Tyler families represent a diverse group of backgrounds and interests.  Check out the various websites highlighted below to see if any of these resources might be useful to you.  We encourage all Tyler families to share their favorite parenting, family-friendly, or kid-friendly website links!


  • Kids in the House: The Kids in the House Web site is a public service provided by the Office of the Clerk of the U.S. House of Representatives. Its mission is to provide educational and entertaining information about the legislative branch of the United States government to students of all age levels. Topics covered include the role of the U.S. House of Representatives, the legislative process, and House history.
  • National Geographic Kids:  A Kids page with games, activities, videos, stories and more!
  • Sprout – Sign Language for Kids: Kids can learn sign language and more from Nina, the host of Sprout’s Good Night Show.
  • Veteran’s Administration Kid Pages: This site is a great research resource for information about the Veteran’s Administration for K-12th.
  • Washington, DC Kids’ Page: An interactive site of games, puzzles, and trivia sponsored by the local DC government.
  • Webrangers: The National Park Service has a Web Ranger site for children ages 6 to 13 that contains puzzles, games and stories based on America’s natural and cultural heritage. Kids might learn how to guide sea turtles to the ocean, pack a dog sled, place defensive forts in position, and decipher flag signals. Students from around the world can participate. 


  • Askmoxie is a Tyler parent’s favorite parenting advice blog.
  • DC Public Library:  Check out resources, activities, and events at your local library.  If you have a library card, you can click on the “live homework help” link and get free help from a tutor.  Check out the FAQ.
  • Donor’s Choose: An online charity connecting you to classrooms in need.
  • Field Trip Data Base: The Montgomery County Public Schools Social Studies Field Trip Data Base resource lists over 150 field trip sites in the Greater Washington, DC metropolitan area that are linked to the Montgomery County Public Schools social studies curriculum for Grades K-5.
  • Library of Congress:  A wealth of information including interesting historic and scientific facts to fascinate children of all ages.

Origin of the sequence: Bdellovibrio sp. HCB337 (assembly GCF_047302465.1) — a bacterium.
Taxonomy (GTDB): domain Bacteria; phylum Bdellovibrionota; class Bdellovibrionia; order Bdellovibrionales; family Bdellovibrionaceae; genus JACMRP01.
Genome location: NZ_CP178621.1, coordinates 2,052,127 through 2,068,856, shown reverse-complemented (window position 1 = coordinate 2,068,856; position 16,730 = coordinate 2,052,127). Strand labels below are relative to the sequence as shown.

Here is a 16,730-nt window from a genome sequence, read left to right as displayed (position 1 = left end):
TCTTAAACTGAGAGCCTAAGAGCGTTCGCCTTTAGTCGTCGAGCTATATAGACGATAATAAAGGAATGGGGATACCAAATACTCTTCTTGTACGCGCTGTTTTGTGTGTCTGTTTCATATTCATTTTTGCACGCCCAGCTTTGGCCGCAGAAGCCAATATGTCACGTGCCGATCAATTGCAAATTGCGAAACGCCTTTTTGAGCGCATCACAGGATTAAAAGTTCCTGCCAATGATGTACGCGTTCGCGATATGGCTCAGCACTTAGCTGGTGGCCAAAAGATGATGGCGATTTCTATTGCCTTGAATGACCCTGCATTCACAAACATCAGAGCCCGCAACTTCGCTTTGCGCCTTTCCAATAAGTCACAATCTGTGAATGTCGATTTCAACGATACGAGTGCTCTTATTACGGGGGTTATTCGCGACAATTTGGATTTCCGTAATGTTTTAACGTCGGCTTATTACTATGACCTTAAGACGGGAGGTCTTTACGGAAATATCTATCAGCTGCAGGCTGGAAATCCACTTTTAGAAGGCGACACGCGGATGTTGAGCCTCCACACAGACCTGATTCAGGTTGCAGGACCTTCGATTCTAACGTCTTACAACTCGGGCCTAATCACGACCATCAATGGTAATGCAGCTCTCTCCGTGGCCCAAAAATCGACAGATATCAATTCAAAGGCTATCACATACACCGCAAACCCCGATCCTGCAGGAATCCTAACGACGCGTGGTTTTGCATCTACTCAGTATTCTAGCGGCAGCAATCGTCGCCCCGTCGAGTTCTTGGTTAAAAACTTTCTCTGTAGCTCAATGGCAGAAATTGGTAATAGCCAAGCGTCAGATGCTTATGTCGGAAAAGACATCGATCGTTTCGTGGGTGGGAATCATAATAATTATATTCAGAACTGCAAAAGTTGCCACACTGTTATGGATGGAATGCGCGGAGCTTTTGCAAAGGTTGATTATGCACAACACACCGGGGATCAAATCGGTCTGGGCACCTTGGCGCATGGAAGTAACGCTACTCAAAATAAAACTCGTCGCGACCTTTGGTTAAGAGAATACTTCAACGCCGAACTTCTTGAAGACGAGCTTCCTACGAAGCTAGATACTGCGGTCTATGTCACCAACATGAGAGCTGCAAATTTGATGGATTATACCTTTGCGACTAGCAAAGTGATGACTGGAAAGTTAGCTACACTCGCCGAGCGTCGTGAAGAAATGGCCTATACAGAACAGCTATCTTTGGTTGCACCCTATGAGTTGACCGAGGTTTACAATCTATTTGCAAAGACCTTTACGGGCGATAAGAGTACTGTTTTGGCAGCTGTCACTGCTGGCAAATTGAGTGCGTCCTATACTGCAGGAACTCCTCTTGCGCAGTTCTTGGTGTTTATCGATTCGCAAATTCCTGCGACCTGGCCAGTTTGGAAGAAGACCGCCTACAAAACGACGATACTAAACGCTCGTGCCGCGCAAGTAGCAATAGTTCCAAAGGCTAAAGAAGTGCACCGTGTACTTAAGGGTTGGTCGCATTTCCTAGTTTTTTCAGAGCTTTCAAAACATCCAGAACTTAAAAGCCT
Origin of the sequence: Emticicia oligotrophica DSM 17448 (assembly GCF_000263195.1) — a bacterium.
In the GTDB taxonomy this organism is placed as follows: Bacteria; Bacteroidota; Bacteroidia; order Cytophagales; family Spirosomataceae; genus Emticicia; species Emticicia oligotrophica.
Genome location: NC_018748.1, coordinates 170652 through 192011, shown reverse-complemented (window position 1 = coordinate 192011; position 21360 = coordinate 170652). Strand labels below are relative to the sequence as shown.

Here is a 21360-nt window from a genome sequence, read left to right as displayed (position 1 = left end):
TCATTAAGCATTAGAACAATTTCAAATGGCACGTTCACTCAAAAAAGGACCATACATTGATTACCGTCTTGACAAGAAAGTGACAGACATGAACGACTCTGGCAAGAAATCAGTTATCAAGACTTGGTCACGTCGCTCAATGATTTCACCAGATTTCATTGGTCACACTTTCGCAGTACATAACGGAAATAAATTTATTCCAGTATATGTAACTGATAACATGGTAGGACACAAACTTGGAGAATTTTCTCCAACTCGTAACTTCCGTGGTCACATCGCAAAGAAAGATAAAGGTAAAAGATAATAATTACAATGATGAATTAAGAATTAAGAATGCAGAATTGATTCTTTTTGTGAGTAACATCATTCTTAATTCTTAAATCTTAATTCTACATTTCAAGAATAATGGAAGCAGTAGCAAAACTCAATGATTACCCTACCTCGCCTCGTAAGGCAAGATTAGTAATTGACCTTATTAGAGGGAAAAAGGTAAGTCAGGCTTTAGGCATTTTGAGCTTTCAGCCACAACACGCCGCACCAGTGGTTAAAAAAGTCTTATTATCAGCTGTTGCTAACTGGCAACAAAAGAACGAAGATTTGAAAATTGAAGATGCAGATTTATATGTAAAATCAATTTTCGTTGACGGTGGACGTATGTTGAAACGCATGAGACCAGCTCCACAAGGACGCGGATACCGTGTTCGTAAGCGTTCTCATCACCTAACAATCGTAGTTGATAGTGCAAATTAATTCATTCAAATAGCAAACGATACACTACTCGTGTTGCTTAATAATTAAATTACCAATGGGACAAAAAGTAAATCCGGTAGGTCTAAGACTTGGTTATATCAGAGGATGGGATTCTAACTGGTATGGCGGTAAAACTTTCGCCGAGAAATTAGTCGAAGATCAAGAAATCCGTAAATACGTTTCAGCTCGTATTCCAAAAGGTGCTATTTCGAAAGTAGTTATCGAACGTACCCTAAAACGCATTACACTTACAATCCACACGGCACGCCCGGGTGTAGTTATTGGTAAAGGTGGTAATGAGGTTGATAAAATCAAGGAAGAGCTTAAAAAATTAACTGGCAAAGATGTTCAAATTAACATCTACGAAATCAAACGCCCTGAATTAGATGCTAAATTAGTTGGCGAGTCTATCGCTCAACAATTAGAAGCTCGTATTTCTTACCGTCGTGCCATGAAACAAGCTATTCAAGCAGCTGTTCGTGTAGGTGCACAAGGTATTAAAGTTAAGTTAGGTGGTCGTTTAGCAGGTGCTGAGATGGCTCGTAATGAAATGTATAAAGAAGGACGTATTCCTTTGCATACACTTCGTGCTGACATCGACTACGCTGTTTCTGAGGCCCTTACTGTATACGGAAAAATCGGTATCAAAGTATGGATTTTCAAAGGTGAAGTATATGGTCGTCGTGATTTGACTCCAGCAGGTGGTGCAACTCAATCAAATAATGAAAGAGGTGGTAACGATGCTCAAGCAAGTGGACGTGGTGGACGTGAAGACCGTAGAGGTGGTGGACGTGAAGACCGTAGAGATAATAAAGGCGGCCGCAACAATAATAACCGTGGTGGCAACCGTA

• Maryland Parks & Recreation (PG County): Check out Events for the latest festivals, community gatherings, workshops, performances, concerts, and events for all ages.
  • Mocha Moms, Inc.:  A support group for mothers of color who have chosen not to work full-time outside of the home in order to devote more time to their families and communities. Mocha Moms serves as an advocate for those mothers and encourages the spirit of community activism within its membership.
  • The National Museum of American History:  Exploring the past isn’t just something you do at a Museum! Try these fun activities to turn your computer into the Museum’s newest interactive exhibit.
  • Parent Hacks is a fun parenting blog site.  Check it out for great tips and advice.
  • A Parent in Silver Spring:  A fun, free and accessible website for Washington families that highlights activities and information for families residing in Silver Spring, Maryland
  • Proactive Parenting is a site that offers parenting seminars and products to address behavioral issues.
  • Official SAT Question of the Day
  • Scholastic is a super parenting website that offers advice and articles on helping your child learn to read and succeed in school as well as offering tips and ideas about family life and activities.  Scholastic is also one of the primary publishers of children’s books. 
  • Sign Language: (Basic ASL – First 100 Signs)  This page contains links to about 100 hundred basic ASL signs that are frequently used between parents and their young children.  There is much more to learning American Sign Language than just memorizing signs.  ASL has its own grammar, culture, history, terminology and other important aspects.  It takes time and effort to become a “skilled language user.”  But here is a good place to start.